Biodegradable polymers can potentially be combined with plant fibres to produce biodegradable composite materials. In our research, a commercial L-polylactide was converted to film and then used in combination with jute fibre mats to generate composites by a film stacking technique. Composite tensile properties were determined and tensile specimen fracture surfaces were examined using environmental scanning electron microscopy. Degradation of the polylactide during the process was investigated using size exclusion chromatography. The tensile properties of composites produced at temperatures in the 180-220 degreesC range were significantly higher than those of polylactide alone. Composite samples failed in a brittle fashion under tensile load and showed little sign of fibre pull-out. Examination of composite fracture surfaces using electron microscopy showed voids occurring between the jute fibre bundles and the polylactide matrix in some cases. Size exclusion chromatography revealed that only minor changes in the molecular weight distribution of the polylactide occurred during the process. (C) 2003 Elsevier Science Ltd. All rights reserved.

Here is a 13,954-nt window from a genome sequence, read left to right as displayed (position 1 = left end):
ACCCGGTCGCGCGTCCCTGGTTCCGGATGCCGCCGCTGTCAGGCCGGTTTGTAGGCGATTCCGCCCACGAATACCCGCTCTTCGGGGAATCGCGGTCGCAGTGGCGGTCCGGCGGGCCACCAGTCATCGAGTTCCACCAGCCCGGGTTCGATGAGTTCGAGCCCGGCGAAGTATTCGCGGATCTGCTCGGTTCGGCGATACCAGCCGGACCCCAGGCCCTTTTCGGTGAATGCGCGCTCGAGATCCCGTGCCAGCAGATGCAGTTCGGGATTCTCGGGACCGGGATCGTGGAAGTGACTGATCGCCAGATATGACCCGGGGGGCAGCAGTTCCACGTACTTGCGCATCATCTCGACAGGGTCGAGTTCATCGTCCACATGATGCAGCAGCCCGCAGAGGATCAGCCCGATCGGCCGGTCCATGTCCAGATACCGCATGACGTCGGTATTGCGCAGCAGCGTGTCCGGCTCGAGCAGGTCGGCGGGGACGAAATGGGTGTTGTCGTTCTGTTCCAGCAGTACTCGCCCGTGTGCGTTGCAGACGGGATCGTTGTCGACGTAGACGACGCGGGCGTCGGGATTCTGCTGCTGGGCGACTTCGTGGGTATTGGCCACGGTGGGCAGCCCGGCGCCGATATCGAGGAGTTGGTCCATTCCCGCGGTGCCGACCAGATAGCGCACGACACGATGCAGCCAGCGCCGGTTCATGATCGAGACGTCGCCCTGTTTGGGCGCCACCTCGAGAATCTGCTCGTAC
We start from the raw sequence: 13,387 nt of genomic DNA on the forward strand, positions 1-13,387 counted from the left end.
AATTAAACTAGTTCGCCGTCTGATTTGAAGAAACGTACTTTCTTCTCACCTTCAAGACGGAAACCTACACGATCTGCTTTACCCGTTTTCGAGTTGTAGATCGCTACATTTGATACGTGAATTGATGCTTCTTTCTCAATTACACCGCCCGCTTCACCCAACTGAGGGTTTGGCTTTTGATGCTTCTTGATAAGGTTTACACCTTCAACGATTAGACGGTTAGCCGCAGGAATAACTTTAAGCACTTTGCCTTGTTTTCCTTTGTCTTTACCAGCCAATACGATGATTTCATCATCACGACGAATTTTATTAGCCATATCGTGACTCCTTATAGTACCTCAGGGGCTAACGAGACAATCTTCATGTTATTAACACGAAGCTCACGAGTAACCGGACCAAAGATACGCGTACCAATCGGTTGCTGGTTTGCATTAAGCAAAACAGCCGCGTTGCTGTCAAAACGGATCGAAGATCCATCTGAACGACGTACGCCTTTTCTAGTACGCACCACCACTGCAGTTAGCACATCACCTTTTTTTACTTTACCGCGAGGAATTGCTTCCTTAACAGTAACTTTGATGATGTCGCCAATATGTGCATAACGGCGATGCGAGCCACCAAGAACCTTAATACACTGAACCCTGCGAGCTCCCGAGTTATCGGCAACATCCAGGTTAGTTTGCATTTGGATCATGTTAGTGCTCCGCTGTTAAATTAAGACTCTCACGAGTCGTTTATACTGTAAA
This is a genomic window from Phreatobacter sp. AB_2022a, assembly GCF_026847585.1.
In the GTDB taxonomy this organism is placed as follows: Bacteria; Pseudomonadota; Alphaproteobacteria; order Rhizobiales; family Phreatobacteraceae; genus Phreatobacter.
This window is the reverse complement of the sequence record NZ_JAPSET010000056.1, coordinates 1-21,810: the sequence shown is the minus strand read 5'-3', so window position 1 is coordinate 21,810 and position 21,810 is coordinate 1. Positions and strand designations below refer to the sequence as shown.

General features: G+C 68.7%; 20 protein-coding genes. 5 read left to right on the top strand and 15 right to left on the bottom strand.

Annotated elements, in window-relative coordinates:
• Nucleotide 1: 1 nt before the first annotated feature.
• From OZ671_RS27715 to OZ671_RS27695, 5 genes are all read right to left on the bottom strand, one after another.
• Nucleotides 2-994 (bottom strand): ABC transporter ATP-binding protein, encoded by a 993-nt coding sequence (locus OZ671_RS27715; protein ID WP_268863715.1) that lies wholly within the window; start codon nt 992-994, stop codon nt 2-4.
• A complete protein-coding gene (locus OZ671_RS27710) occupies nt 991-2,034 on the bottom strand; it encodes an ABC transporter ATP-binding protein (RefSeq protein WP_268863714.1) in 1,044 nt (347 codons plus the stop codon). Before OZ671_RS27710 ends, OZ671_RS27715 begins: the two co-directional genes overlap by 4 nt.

Plackett, D., Løgstrup Andersen, T., Batsberg Pedersen, W., & Nielsen, L. (2003). Biodegradable composites based on L-polylactide and jute fibres. Composites Science and Technology, 63(9), 1287-1296. https://doi.org/10.1016/S0266-3538(03)00100-3